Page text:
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The American Psychological Association (APA) recently adopted new multicultural guidelines for psychologists (Clauss-Ehlers et al., 2019). Within these guidelines, psychologists are charged with delivering culturally adaptive and strengths-based approaches to interventions. However, possibly a byproduct of the field’s reliance on Cartesianism, spirituality is often overlooked as an important area of cultural competence and ingredient in the therapeutic process. Many clinicians also receive little training in spiritual competency (Bartoli, 2007), which may decrease the likelihood a clinician will include it in the therapeutic process and possibly even lead to undervaluing this domain. Yet spirituality is consistently identified as an important resilience factor in the face of mental health challenges (e.g., see reviews Bockrath et al., 2021; Haney et al., 2020), is important to people’s lives (Vieten et al., 2013), and many clients report wanting to address it in treatment (Rose et al., 2001).

Although many definitions of spirituality exist, one most relevant to this discussion is “an aspect of a person or group dealing with a search for meaning, moral frameworks, and relationships with others, including ultimate reality” (Canda & Fuman, 1999, p. 44). Many have characterized trauma as a spiritual or soul wound (e.g., Comas-Diaz et al., 2019; Park et al., 2017; Shay, 2014), perhaps in acknowledgment of what makes trauma traumatic—the violation of trust a person can experience about right and wrong, basic goodness, safety and justice. Although certainly complex and multifaceted, perhaps one of the most critical processes of healing trauma involves meaning-making (e.g., Fischer et al., 2020; Park, 2013). Across all forms of trauma, ranging from life-threatening illness, war, sexual abuse and natural disasters, individuals must confront: How do we make sense of tragedy, harm, betrayal and loss? What does it mean that humans cause deep suffering to each other? These are inherently spiritual questions (Kusner & Pargament, 2012), regardless of whether a client practices Hinduism or nihilism.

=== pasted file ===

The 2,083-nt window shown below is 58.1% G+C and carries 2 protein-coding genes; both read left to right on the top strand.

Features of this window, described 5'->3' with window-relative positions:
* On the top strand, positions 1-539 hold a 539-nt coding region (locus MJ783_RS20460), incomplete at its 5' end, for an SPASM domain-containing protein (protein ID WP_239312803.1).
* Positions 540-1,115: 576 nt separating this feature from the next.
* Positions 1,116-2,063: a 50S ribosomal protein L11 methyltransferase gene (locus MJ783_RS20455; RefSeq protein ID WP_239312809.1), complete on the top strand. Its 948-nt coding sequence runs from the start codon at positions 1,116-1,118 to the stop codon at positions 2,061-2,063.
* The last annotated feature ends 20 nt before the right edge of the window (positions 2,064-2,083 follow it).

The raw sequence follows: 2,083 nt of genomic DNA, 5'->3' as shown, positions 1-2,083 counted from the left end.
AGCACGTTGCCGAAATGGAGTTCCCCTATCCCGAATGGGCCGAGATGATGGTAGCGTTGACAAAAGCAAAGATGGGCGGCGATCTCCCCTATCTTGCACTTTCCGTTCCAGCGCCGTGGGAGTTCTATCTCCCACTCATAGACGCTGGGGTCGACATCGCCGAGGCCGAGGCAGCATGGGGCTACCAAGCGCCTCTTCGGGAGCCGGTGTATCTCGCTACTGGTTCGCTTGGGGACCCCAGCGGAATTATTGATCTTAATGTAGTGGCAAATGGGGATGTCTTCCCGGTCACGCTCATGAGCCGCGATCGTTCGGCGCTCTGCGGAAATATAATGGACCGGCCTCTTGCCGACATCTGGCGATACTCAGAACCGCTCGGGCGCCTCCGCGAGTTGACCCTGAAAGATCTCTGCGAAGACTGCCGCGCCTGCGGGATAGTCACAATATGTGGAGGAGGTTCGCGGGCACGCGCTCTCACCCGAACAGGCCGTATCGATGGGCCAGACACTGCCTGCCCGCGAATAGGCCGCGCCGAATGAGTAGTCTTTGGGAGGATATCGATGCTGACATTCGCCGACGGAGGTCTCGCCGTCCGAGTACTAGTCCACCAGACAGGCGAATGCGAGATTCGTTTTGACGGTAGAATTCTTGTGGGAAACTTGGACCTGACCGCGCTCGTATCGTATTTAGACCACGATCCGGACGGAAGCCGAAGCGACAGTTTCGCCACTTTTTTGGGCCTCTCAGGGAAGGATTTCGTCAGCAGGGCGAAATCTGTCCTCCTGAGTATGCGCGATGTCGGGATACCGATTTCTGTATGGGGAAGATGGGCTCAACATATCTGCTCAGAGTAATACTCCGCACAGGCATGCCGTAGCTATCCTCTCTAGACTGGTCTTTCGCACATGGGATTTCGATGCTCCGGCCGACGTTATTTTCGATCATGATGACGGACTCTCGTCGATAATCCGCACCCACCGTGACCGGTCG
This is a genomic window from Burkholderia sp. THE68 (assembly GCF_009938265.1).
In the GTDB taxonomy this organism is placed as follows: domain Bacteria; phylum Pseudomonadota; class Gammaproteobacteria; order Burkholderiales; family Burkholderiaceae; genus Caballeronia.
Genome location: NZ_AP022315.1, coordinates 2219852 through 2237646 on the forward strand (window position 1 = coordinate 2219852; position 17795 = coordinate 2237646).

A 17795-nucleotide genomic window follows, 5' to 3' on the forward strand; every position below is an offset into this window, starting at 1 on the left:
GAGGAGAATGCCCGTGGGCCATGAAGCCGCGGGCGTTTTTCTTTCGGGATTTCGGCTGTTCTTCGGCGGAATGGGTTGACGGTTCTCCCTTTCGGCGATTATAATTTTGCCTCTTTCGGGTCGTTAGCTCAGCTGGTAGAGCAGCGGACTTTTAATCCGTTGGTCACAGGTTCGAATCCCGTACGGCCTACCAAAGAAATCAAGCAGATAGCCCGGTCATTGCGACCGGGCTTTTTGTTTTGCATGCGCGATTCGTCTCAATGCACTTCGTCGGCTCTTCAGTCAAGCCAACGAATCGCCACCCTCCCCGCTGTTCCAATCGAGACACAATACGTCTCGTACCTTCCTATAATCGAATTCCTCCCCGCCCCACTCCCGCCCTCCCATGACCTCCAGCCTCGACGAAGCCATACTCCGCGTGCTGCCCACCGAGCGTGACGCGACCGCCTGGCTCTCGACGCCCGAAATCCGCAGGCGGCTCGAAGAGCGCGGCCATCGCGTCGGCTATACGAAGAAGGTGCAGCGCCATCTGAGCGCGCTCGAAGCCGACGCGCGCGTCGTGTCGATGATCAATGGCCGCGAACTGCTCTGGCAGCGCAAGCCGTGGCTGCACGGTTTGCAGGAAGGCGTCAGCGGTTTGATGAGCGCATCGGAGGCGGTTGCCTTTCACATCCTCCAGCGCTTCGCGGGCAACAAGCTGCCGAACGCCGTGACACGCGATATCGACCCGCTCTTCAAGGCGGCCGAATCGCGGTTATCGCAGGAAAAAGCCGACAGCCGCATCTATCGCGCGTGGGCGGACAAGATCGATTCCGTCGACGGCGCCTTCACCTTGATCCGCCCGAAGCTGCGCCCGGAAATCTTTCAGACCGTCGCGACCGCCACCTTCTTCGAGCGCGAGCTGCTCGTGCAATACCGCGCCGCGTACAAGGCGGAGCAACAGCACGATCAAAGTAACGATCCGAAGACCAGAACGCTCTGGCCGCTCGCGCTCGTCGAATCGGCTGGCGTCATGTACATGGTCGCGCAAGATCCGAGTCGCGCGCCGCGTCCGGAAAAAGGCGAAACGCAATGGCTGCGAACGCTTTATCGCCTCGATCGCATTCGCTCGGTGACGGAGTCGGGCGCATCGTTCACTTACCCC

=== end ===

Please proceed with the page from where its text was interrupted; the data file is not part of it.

In large part due to the recent proliferation of both moral injury and psychedelic-assisted therapies in psychology, spirituality in the therapeutic context has re-emerged as an important ingredient and approach for trauma-related healing (e.g., Griffiths et al., 2018; Coady, Hawkins, Chartoff et al., 2021; Smother & Koenig, 2018). More treatments have been developed (e.g., Harris et al., 2018; Pearce et al., 2018), competencies have been proposed (Vieten et al., 2013), and interdisciplinary treatment models pairing spiritual-psychological services have been developed (Cenkner et al., 2020). In several studies using various psychedelic-assisted therapies, participants reporting the most significant gains in reductions of posttraumatic stress disorder (PTSD), depression and anxiety were those who also reported having greater spiritual significance and personal meaning of their experiences (Cox et al., 2018; Davis et al., 2020; Griffiths et al., 2006, 2008; Williams et al., 2021). These collective findings highlight the clear link between spirituality and healing. Spirituality is too important to the psyche, the Greek root of which means soul, to continue to be left out.

About the Author

Dr. Amanda Khan is a licensed clinical psychologist and researcher specializing in the assessment and treatment of trauma sequelae. Dr. Khan is a staff psychologist at Sage Integrative Health, a Bay Area holistic psychedelic clinic. She is Co-Chair of the Moral Injury SIG for ISTSS.


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